Horse intestinal stones

Horse intestinal stones

Last Updated on March 18, 2022 by Allison Price

Points of interest

Intestinal stones can form when certain elements like magnesium, ammonium and phosphate crystallize within the hindgut. The most common forms are spherical and tetrahedral.

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Horses may have one or more intestinal stones. The average horse’s weight is between a few grams and several pounds.

High levels of protein (nitrogen), high magnesium intake, higher alkaline pH, and the presence a nidus (matrix that allows the stone to form) are some of the factors that can contribute to the formation intestinal stones.

Horses from the West Coast are more likely to get intestinal stones than horses from other parts of the United States.

Horse intestinal stones

Stones can increase in size and cause colic, intestinal blockage, or even death.

Alfalfa hay from the southwest U.S. adds a high level of calcium, magnesium, and nitrogen to the diet. The phosphorus content is low in alfalfa; however, the calcium buffers the pH in the hindgut.

Alfalfa is a significant contributor to the formation of intestinal stones. However, horses that are fed alfalfa have no problems with intestinal stones.

A diet that contains 100% alfalfa Hay can be replaced with some or all grass Hay to reduce intakes of nutrients, calcium and magnesium.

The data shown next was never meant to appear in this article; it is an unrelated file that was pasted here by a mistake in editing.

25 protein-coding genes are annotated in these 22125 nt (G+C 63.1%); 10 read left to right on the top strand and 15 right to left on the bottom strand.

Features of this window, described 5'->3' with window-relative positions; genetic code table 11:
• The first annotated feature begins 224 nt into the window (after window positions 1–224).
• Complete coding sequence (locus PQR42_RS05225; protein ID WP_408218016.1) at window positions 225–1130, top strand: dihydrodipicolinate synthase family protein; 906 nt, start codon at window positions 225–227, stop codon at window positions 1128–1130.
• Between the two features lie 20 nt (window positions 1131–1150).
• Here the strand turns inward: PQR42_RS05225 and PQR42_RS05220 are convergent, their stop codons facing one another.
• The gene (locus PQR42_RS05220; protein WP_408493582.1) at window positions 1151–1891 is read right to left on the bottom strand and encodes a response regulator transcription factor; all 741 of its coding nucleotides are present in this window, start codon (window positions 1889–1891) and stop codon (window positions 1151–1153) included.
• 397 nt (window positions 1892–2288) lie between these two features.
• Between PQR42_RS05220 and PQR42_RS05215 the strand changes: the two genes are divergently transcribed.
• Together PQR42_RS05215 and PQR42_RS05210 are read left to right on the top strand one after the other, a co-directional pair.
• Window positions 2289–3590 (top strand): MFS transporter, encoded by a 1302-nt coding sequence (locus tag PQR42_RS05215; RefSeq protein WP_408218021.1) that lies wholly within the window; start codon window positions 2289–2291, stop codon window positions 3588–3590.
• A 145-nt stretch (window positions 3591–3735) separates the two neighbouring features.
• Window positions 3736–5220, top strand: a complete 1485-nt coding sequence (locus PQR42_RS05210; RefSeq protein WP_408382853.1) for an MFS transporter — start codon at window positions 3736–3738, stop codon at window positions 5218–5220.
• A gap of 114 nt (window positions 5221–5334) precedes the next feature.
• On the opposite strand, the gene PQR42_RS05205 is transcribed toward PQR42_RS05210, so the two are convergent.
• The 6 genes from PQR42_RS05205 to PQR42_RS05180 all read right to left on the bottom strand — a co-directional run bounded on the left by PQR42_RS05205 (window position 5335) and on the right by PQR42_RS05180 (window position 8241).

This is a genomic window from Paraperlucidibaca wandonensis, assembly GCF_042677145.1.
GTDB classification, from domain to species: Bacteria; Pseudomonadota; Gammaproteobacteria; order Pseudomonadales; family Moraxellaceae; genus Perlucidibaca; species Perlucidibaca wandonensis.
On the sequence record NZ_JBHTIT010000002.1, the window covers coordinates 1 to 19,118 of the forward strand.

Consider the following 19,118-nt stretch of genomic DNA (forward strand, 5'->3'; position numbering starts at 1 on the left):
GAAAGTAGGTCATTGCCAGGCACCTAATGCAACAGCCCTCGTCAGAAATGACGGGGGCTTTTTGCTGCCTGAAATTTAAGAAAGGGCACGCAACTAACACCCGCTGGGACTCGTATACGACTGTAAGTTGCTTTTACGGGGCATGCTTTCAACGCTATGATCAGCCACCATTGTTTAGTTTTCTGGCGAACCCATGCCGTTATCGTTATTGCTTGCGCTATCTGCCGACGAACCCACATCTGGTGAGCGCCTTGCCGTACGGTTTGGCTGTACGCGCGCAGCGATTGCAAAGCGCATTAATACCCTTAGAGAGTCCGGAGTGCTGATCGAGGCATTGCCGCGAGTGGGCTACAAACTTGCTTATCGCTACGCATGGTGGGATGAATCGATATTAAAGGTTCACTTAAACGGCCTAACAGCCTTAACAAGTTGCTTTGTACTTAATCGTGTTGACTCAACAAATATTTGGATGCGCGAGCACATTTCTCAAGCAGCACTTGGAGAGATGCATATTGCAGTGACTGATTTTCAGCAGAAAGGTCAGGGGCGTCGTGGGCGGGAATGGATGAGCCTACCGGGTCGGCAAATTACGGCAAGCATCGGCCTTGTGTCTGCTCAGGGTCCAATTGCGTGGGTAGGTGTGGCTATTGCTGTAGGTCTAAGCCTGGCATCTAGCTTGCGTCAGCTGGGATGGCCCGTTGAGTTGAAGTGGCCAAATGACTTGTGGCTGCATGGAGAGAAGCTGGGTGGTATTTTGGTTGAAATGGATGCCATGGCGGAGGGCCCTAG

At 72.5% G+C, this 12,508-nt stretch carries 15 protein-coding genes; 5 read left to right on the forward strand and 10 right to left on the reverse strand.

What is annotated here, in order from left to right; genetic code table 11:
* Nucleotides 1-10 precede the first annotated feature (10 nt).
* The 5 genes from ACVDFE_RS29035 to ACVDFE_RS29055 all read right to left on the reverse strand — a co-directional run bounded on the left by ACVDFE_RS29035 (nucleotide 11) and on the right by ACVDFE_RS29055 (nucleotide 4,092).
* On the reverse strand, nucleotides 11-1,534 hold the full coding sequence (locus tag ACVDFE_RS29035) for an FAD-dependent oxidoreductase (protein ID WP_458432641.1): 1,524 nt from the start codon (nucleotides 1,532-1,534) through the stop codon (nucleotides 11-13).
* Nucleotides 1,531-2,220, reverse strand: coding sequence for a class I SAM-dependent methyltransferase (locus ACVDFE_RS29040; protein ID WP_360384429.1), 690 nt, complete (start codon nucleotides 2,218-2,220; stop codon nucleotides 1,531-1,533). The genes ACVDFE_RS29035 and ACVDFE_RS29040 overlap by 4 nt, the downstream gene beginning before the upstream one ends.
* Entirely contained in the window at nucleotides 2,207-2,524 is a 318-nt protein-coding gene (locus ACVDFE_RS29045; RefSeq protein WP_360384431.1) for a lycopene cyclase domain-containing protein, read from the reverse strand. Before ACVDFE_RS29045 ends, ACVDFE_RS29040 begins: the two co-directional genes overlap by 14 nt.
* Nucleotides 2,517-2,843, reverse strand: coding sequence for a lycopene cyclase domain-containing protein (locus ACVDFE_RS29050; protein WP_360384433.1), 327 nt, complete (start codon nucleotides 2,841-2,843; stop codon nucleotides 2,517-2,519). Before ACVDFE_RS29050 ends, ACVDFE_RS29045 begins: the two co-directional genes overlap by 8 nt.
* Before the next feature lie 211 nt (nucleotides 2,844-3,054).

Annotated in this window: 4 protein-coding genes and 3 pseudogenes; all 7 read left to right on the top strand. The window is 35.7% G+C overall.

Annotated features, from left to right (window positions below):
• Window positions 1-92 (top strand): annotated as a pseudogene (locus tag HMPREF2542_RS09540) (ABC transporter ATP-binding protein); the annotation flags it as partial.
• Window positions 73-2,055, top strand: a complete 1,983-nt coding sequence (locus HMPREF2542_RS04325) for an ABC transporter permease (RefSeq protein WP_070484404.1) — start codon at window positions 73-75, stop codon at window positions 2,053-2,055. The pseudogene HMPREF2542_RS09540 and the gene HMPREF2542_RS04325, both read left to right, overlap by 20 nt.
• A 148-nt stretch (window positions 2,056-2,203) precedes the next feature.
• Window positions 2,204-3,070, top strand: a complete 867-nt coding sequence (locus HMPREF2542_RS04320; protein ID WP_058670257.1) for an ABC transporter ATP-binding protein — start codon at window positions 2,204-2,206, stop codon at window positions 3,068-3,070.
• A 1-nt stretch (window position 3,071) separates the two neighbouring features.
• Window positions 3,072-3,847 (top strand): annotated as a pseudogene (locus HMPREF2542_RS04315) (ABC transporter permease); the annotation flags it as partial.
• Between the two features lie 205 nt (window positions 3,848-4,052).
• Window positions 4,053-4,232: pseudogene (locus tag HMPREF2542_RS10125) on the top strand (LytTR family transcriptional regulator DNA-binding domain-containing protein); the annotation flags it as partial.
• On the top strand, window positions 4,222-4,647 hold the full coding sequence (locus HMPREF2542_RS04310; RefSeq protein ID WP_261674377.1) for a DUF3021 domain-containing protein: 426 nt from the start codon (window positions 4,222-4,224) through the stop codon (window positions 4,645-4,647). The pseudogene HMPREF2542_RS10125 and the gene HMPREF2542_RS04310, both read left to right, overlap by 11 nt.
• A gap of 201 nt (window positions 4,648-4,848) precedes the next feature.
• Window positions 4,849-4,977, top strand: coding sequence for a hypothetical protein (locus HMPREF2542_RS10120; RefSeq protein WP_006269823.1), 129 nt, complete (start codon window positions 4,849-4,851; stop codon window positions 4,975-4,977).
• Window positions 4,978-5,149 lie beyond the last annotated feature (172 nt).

Horses with intestinal stone surgery should not be fed alfalfa pellets, cubes, or hay.

Research has shown that grains and grain-containing feeds can reduce the pH of the hindgut. There have been studies showing that apple cider vinegar can reduce the pH of the hindgut. However, no studies have shown that it will dissolve stones or prevent them from forming.

According to fieldwork, the pH of the water could also play a role in the alkalinity increase in the hindgut. Higher incidences of horses with intestinal stones have been found in California, where there are higher levels of pH (7.6 or higher).

There are several things you can do to reduce intestinal stone formation. It is not practical to eliminate the nidi from feeds.

You should reconsider alfalfa’s role as primary forage source if you have concerns about intestinal stones.

Magnesium intake should not be excessively increased by drinking hard water. Hard water can have a greater impact on magnesium intake because of the ability of the alfalfa plants to accumulate magnesium during growth.

Magnesium intake from wheat bran is not recommended. Bran is often fed in inadequate quantities to be considered a major factor.

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